Since the first story out there was that Valleywag one, I’ve gotten a bunch of email asking for the real Blogsmith details.
When Jason and I decided to create a blog network, I came up with two names: Weblogs, Inc. and Blogsmith. I registered both domains on the same day, June 15, 2003.
“Weblogs, Inc.” summed up “professional blog publishing company” really well, so Blogsmith (like blacksmith) became the name of our publishing platform. I built the first version of the platform myself in ASP, what I knew best at the time. Then I brought on a guy named Dave to help with development. We spent one summer dabbling in ASP.NET with another developer. I had high hopes for that and it seemed like the right thing to do next, but in the fourth month of a three-month project we figured out that was a disaster. Dave and I had recently built a publishing system for the Kansas City Chiefs in ASP that was scaling quite well (and still does), so we cranked out Blogsmith 2.0 in regular old ASP in time for AdJab to cover the commercials of 2005’s Super Bowl.
That Fall I hooked up with Gavin and we started building the Linux and PHP version of the platform, Blogsmith 3.0. (I think you can tell that I just skipped over a story that I’ll revisit out some other day.)
Later that Fall we sold Weblogs, Inc. to AOL. They did not buy Blogsmith, which was a separate company. They bought Weblogs, which was effectively a profitable magazine company that published in blog format. If I had to guess at why they didn’t buy Blogsmith, I’d say that they must have reasoned that they only had to buy Weblogs to hire Jason. The quality of that insight and the way I was giggling when I typed it should be an indication that I can’t tell you what goes on in the mind of AOL — especially back before we were a part of it.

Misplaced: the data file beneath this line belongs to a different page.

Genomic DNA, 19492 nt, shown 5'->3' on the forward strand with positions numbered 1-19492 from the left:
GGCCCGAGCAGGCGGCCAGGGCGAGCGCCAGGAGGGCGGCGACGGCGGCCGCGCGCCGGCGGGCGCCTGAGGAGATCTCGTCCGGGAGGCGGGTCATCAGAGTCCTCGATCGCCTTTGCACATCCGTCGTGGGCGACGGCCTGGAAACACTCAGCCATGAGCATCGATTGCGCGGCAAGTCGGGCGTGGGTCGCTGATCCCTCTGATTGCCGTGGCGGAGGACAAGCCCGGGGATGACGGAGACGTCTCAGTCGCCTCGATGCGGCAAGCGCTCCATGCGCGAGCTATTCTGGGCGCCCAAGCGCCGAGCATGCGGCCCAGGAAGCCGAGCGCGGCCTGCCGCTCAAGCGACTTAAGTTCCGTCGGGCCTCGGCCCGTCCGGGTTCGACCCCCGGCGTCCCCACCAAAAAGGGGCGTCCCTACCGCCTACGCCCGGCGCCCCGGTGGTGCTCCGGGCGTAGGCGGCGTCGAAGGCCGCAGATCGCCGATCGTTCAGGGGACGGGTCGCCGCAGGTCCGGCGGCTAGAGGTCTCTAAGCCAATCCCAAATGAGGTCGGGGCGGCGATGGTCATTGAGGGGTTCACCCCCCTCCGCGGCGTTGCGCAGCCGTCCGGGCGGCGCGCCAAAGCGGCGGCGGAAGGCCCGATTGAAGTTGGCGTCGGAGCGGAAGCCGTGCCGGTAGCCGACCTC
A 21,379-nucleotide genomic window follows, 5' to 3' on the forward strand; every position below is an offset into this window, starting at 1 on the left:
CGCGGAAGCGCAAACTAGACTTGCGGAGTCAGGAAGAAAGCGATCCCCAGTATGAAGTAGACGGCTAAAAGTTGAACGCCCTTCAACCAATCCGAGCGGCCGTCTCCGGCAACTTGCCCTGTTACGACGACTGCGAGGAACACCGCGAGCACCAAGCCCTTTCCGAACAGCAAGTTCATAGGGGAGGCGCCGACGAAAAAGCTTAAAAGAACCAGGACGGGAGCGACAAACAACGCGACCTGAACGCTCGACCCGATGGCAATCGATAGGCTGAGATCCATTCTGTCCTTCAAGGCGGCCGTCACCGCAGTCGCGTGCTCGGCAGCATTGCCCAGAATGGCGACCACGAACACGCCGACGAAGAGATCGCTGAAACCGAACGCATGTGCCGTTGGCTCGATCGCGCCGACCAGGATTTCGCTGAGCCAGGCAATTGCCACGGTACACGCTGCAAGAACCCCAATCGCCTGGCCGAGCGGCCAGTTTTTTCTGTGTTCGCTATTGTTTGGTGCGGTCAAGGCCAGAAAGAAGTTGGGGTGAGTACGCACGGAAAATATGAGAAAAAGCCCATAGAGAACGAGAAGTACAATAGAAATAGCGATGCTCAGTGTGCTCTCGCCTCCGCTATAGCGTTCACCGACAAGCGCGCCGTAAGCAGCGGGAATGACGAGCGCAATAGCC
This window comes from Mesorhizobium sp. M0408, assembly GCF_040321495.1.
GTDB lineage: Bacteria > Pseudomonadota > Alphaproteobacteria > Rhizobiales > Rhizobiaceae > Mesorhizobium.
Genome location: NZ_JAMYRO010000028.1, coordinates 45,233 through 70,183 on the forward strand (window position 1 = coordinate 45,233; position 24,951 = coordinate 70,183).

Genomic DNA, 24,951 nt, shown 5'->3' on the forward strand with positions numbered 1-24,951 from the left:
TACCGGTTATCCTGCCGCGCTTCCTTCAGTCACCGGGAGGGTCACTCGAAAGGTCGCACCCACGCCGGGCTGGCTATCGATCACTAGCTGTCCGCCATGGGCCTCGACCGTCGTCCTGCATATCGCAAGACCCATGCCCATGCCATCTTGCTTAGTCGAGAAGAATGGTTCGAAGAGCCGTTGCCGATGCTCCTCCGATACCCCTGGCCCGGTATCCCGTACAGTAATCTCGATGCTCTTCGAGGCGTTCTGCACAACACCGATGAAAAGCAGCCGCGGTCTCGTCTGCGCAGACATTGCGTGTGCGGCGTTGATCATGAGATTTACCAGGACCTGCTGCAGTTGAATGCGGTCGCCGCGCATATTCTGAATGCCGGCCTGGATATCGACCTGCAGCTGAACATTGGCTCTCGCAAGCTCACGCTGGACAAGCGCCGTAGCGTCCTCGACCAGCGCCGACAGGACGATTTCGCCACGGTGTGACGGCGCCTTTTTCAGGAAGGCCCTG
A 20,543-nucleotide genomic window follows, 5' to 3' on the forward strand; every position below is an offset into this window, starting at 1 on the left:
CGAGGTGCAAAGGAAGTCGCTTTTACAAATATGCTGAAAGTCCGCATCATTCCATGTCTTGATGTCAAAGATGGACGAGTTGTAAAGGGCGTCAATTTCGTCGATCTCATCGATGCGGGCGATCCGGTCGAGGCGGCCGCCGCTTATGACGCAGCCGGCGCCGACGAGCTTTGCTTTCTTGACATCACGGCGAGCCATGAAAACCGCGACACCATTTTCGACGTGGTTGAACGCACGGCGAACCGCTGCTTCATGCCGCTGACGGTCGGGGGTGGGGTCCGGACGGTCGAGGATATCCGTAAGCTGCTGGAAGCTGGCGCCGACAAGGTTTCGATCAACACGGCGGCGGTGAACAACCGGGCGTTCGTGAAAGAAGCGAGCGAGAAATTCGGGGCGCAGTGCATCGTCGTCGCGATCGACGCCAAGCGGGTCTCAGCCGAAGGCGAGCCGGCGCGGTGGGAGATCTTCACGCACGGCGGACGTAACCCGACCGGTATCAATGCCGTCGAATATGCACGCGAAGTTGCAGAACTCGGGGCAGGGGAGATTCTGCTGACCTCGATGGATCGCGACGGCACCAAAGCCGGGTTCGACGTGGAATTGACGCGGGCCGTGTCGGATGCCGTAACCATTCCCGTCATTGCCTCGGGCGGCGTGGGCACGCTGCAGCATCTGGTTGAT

So Blogsmith continued to run outside of AOL and we continued to expand the team and planned for rolling it out to more customers than just Weblogs, but I became busier than ever — mainly integrating Weblogs with AOL. Jason was put in charge of Netscape in the Spring and we ended up raiding my Blogsmith team to build the new Netscape social news platform that went live in June. The Blogsmith team members we didn’t hire onto Netscape I loanedto Netscape.
At the same time, the demand for Blogsmith was heating up. We were struggling to keep up with requests for blogs as our remaining two-man team was building out features for TMZ so they could go live on Blogsmith — also in June when Netscape launched.
Then AOL launched two music blogs in Blogsmith: AOL Music News Blog — which is better than you’d expect from the name — and Spinner.com, an older domain reborn as a great indie music news blog. Following that they launched The Fanhouse covering NCAA football and the NFL and an elections blog which features Sam Donaldson’s Ask Sam column.
That brings us to November and Blogsmith — like Weblogs a year before it — is now owned by AOL.
Obviously AOL likes our enterprise blogging platform, but I think the quality of Blogsmith’s versatile team factored into AOL’s decision — maybe even in equal parts. I reclaimed the team members who had been on a “Netscape detour” and we’ve kicked off some major upgrades. We moved to a multi-city version of the platform. That was both the largest and smoothest server move I’ve ever been a part of. Right now my team is in Florida without me working on an overhaul of the publishing tools.
So what is AOL going to do with Blogsmith? Whatever they want to do with it.
Is AOL going to release Blogsmith to the public as a Typepad/WordPress/YouTube/Wal-Mart/Starbucks-killer or not? Yes.
I hope that clears up all of the questions surrounding AOL’s acquisition of Blogsmith and the product’s history.
If you have any more questions, leave them in the comments and I’ll reply if I can.